10.24   Contribution Agreement, dated June 30, 1998, by and among Boston Properties, Inc., Boston Properties Limited Partnership, and the parties named therein as Landis Parties.(2)
10.25   Registration Rights and Lock-Up Agreement, dated June 30, 1998 by and among Boston Properties, Inc., Boston Properties Limited Partnership and the parties named therein as Holders.(2)
10.26   Non-Competition Agreement, dated as of June 30, 1998, by and between Alan B. Landis and Boston Properties, Inc.(2)
10.27   Agreement Regarding Directorship, dated as of June 30, 1998, by and between Boston Properties, Inc. and Alan B. Landis.(2)
10.28   Purchase and Sale Agreement, dated May 7, 1998, by and between The Prudential Insurance Company of America and Boston Properties Limited Partnership.(3)
10.29   Contribution Agreement, dated as of May 7, 1998, by and between The Prudential Insurance Company of America and Boston Properties Limited Partnership.(3)
10.30   Registration Rights Agreement, dated as of July 2, 1998, by and among the Registrant, Strategic Value Investors II, LLC and The Prudential Insurance Company of America.(3)
10.31   Purchase and Sale Agreement, dated as of November 12, 1998, by and between Two Embarcadero Center West and BP OFR LLC.(4)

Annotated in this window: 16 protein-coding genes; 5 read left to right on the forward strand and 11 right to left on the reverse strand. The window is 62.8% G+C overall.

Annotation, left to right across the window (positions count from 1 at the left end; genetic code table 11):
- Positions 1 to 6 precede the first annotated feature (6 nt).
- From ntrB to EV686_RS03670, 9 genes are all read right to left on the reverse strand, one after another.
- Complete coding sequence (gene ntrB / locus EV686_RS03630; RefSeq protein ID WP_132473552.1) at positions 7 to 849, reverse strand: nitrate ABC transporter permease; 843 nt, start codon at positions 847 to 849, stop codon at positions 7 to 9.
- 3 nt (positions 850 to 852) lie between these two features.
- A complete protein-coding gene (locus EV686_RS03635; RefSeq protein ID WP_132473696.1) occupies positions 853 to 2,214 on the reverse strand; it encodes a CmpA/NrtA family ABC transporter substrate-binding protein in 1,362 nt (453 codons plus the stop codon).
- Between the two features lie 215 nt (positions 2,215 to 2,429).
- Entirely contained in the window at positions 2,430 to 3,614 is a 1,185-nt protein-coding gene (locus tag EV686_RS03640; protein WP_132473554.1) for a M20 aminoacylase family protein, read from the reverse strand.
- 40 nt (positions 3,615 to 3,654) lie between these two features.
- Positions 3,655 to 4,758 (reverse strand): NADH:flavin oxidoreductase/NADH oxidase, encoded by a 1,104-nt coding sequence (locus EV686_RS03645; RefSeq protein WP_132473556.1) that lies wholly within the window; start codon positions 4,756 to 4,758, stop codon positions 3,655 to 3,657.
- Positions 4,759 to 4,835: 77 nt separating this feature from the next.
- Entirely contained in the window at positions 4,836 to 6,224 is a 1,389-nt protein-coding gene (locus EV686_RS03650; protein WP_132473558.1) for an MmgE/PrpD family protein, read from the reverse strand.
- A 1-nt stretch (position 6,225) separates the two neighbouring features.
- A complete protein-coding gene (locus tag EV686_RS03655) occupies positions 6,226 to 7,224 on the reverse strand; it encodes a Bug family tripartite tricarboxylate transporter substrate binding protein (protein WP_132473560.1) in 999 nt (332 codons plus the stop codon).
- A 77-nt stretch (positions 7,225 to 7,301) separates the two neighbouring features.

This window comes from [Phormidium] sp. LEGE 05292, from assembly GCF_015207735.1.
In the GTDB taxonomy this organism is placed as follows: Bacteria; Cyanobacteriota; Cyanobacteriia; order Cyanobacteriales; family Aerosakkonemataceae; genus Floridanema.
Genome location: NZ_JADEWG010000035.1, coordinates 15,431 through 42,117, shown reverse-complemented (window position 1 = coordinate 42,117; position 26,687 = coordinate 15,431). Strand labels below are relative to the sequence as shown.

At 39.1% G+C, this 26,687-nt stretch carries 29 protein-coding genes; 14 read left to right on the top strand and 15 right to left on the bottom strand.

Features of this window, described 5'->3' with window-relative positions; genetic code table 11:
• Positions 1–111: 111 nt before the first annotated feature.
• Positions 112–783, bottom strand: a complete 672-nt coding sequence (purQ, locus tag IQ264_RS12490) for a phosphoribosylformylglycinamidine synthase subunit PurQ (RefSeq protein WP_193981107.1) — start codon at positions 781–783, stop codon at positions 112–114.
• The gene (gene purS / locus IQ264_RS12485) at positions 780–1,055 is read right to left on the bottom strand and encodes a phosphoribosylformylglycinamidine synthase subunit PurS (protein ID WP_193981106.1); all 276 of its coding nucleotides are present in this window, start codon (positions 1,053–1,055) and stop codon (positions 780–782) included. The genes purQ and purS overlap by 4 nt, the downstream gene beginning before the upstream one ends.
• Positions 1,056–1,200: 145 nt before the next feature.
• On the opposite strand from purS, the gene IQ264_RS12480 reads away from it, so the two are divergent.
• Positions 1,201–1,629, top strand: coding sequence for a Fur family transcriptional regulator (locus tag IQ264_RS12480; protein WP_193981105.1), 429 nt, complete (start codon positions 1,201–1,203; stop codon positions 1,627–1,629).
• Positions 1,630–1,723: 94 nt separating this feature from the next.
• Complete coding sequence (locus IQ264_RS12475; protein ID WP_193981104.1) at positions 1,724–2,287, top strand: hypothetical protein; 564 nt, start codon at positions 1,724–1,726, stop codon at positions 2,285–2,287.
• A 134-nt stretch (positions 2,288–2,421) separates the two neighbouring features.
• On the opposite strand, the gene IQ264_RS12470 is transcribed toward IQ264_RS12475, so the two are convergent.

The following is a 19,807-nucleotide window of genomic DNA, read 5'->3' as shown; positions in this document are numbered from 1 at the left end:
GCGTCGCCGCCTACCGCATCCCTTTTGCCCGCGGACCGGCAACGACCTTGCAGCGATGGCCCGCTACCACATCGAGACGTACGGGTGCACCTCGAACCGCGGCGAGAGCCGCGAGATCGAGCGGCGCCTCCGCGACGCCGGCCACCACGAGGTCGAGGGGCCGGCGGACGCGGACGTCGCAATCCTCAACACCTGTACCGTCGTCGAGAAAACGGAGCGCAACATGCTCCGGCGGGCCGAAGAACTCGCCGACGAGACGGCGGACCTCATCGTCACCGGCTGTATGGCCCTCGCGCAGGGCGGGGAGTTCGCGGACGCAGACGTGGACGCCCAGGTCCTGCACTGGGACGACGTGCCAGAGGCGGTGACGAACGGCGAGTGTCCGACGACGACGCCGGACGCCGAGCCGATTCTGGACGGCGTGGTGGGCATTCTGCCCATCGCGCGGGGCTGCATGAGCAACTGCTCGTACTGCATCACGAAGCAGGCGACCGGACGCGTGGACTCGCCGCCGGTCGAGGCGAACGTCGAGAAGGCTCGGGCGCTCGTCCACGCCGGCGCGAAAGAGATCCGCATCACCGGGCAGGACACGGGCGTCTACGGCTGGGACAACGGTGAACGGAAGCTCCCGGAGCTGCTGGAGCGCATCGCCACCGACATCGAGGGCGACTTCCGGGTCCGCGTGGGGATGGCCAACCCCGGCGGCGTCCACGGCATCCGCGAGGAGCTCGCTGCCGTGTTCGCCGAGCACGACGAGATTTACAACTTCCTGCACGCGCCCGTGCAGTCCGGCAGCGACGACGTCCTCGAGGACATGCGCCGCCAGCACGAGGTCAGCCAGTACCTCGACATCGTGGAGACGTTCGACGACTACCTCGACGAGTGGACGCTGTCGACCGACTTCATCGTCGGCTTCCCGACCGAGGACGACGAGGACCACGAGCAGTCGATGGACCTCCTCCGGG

10.32   Contribution Agreement, dated as of November 12, 1998, by and among Boston Properties, Inc., Boston Properties Limited Partnership, Embarcadero Center Investors Partnership and the partners in Embarcadero Center Investors Partnership listed on Exhibit A thereto.(4)
10.33   Contribution Agreement, dated as of November 12, 1998, by and among Boston Properties, Inc., Boston Properties Limited Partnership, Three Embarcadero Center West and the partners in Three Embarcadero Center West listed on Exhibit A thereto.(4)
10.34   Three Embarcadero Center West Redemption Agreement, dated as of November 12, 1998, by and among Three Embarcadero Center West, Boston Properties Limited Partnership, BP EC West LLC, The Prudential Insurance Company of America, PIC Realty Corporation and Prudential Realty Securities II, Inc.(4)